The head of Sri Lanka’s army listed “multinational corporations” and “non-governmental organisations” as unconventional security challenges that the state may face, as he delivered an address to military local and foreign undergraduates at a military academy last week.
Shavendra Silva, who is currently barred from travel to the US over his role in overseeing war crimes, claimed that “the security challenges of Sri Lanka involve not only conventional foes but also narcotic cartels, multinational corporations, non-governmental organisations and so on”.
“I believe, the future challenges to the National Security will be notably irregular in style when compared with most of the hostile encounters we had in our modern history,” he added. “Therefore, preparing for such an eventuality requires the investment of very significant human, material and technological resources."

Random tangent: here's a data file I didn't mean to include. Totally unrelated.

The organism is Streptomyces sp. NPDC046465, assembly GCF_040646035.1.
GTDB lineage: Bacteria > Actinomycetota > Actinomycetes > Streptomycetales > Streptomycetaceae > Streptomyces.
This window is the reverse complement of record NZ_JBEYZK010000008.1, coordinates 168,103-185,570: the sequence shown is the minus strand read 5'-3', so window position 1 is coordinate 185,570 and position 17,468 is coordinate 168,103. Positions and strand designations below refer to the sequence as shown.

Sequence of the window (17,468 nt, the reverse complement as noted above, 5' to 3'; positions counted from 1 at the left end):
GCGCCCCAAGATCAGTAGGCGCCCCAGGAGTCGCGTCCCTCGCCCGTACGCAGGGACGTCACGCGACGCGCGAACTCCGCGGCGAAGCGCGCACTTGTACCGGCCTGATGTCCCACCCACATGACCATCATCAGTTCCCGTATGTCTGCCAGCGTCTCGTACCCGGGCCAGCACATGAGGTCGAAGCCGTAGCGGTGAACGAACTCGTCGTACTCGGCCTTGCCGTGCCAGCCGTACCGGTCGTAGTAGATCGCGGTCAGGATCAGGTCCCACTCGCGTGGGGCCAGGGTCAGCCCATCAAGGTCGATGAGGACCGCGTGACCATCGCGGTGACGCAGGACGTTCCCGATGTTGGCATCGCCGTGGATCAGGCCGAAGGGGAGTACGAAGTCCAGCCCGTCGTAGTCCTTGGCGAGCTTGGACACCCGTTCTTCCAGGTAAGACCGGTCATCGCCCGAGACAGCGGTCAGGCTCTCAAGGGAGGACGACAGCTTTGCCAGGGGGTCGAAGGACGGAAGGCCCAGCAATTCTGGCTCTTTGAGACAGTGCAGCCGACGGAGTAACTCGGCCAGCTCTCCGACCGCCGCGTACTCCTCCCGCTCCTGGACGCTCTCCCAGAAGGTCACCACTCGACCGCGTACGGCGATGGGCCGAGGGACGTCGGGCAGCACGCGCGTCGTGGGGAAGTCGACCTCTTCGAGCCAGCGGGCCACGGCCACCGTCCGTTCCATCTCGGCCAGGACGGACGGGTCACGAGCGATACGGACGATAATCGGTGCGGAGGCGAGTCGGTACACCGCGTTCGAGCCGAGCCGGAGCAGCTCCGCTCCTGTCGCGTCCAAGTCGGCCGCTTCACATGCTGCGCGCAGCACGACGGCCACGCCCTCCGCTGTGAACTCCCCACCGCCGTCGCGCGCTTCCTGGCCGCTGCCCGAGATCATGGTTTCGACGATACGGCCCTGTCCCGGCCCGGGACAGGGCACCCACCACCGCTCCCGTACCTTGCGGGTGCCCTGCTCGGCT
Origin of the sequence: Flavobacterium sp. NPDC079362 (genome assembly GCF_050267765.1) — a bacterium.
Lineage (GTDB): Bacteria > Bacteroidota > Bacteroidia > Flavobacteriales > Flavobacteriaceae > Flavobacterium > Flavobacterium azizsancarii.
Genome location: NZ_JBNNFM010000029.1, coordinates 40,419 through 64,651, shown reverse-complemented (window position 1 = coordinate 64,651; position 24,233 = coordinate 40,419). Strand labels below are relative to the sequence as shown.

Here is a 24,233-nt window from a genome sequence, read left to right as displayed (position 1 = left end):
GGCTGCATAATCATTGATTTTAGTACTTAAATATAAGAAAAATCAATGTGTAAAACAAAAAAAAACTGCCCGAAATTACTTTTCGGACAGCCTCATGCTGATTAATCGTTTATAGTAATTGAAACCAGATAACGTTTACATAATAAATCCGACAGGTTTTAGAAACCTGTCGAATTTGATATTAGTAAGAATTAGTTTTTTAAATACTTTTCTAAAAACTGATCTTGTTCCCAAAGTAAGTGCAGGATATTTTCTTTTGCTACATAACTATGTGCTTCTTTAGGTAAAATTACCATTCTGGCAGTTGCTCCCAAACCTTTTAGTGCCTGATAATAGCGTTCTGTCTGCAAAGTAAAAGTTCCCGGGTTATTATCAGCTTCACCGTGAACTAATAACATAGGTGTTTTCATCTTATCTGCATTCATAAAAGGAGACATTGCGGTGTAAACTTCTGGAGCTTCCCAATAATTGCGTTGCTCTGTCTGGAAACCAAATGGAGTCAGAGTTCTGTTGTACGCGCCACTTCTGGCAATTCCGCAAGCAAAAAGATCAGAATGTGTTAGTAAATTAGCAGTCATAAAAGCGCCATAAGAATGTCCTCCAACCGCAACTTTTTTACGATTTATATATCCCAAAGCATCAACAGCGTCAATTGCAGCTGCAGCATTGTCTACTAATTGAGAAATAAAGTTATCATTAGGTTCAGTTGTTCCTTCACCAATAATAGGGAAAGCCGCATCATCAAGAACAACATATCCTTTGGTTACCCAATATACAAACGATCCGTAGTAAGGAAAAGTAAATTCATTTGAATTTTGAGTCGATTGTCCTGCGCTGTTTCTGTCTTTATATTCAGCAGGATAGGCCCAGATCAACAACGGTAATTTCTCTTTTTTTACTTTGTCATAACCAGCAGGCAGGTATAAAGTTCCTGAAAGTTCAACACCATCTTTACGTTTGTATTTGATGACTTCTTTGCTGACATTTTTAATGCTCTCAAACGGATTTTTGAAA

The war crimes accused commander, who also heads Sri Lanka’s coronavirus task force, went on to state that the “Army must also have the capability and capacity to accomplish assigned missions while confronting increasingly dangerous threats in a complex operational environment”.
"In conclusion, Sri Lanka is presently moving forward in a positive note amidst numerous challenges originated in local and international contexts,” he added.
“The economic development, reduction of corruption, constructive engagement against alleged war crimes, revitalising the foreign policy towards win-win philosophy, promoting of meaningful reconciliation, strengthening of National Security matrix, socio-economic development, attracting investments and recently erupted pandemic situation are the challenges now tabled before the Government.”
“The Government of Sri Lanka is working at its best to harness every opportunity to cope up with such challenges in view of venturing into a prosperous future. Therefore, as members of the Armed Forces, we should be able to establish sustainable security environment in support of the Government to accelerate its constructive efforts, ensuring the National Security.”
His speech comes as Sri Lankan president Gotabaya Rajapaksa continued to accelerate militarisation across the island, with the promotion of senior military figures to government roles, and deployment of troops in the North-East.
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